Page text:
Book Your Move Soon!
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It’s an exciting time in your life because you are making a big move overseas. A million questions are going through your mind on top of all your packing and moving worries. So while you research moving companies to help make your international move, make sure you have these four things under control before your moving day:
You might think this is overly precautious, but since you may be living in a new country with little to no family or friends while also not being an expert in the area, a little precaution can go a long way. By registering, your embassy has a way to contact and assist you in case of an emergency (i.e. something serious like a major natural disaster or terrorist attack). The State Department website also has valuable safety information for regions abroad – like areas to avoid and what types of people are targeted for crimes.
Needless to say, if you aren’t already a citizen of where you are moving to, you may need a visa. Since visa requirements differ from country to country, make sure you do the research well in advance.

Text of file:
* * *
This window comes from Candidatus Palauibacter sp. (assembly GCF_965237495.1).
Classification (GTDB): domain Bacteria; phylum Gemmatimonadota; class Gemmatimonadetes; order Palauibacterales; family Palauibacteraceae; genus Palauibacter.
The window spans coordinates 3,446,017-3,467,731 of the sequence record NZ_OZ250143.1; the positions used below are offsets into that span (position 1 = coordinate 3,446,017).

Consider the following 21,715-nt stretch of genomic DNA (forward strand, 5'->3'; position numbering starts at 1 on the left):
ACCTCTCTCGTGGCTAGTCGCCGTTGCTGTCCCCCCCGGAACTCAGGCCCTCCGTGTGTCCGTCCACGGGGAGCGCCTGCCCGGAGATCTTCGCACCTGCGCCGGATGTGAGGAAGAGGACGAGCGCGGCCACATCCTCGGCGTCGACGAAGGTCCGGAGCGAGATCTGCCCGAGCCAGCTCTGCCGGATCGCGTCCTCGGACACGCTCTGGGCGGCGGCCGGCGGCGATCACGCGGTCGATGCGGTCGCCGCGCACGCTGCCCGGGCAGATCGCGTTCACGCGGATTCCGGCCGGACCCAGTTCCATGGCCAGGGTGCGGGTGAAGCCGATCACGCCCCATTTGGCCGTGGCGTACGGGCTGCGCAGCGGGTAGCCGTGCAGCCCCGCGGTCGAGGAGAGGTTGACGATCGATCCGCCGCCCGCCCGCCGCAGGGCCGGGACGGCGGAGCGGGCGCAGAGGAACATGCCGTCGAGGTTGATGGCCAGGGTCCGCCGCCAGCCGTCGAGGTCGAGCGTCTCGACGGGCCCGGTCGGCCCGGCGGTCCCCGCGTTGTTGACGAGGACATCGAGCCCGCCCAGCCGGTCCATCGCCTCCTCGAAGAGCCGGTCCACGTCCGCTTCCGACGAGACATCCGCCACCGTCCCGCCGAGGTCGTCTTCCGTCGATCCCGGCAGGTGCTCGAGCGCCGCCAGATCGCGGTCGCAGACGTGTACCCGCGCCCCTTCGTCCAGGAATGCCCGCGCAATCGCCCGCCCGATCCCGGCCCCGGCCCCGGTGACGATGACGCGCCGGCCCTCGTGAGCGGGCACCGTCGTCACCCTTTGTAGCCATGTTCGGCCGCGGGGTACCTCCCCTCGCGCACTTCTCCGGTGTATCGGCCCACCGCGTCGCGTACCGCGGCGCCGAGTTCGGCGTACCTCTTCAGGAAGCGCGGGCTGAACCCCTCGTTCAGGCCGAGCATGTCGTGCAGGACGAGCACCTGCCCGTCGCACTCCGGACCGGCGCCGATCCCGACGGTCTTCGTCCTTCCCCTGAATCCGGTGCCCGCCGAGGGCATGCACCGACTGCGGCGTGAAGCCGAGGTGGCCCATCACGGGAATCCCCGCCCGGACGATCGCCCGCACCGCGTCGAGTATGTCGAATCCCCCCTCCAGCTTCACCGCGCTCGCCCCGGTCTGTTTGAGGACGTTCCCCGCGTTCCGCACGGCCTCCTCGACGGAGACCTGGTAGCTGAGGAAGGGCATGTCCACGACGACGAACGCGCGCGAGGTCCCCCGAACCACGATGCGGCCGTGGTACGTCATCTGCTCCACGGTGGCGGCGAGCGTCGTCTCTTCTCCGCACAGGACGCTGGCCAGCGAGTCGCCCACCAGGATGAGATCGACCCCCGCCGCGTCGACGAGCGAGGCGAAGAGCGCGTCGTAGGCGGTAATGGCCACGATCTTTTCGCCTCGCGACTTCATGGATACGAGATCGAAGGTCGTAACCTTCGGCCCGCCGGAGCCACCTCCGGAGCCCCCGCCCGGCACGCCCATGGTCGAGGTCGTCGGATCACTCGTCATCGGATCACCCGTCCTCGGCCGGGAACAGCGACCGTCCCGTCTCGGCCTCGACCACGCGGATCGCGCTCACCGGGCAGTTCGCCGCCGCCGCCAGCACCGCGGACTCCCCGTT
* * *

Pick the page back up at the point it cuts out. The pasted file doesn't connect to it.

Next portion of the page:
You may be moving to a country where you may be required/recommended to have certain vaccinations before you arrive. Get these shots sooner than later, as some immunizations take longer to take full effect. The Center For Disease Control website has a list of all the mandatory vaccinations needed for different countries. Also, get your doctor to fill out an International Certificate of Vaccination or Prophylaxis (a record of all your immunizations). Some countries may not even let you visit without one, not to mention that it can come in handy in the extreme case of an epidemic (you can prove that you were immunized for that particular outbreak).
Depending on where you move, some countries have severe differences in “dress code” compared to the United States. If you suspect this is the case, make sure to research the typical dress style in the country you are moving to. Your mini skirt and tank top might pass for normal in one country but be completely immodest in another. Additionally, you’ll want to make sure you are comfortable with the country’s native language. Even if you don’t have the time to become fluent before you move, at least learn some basic phrases (i.e. “Hello,” “Goodbye,” “Thank You,” etc.…) to help make your transition that much smoother.
So now that you have all the essential stuff under control, you need to think about the move itself.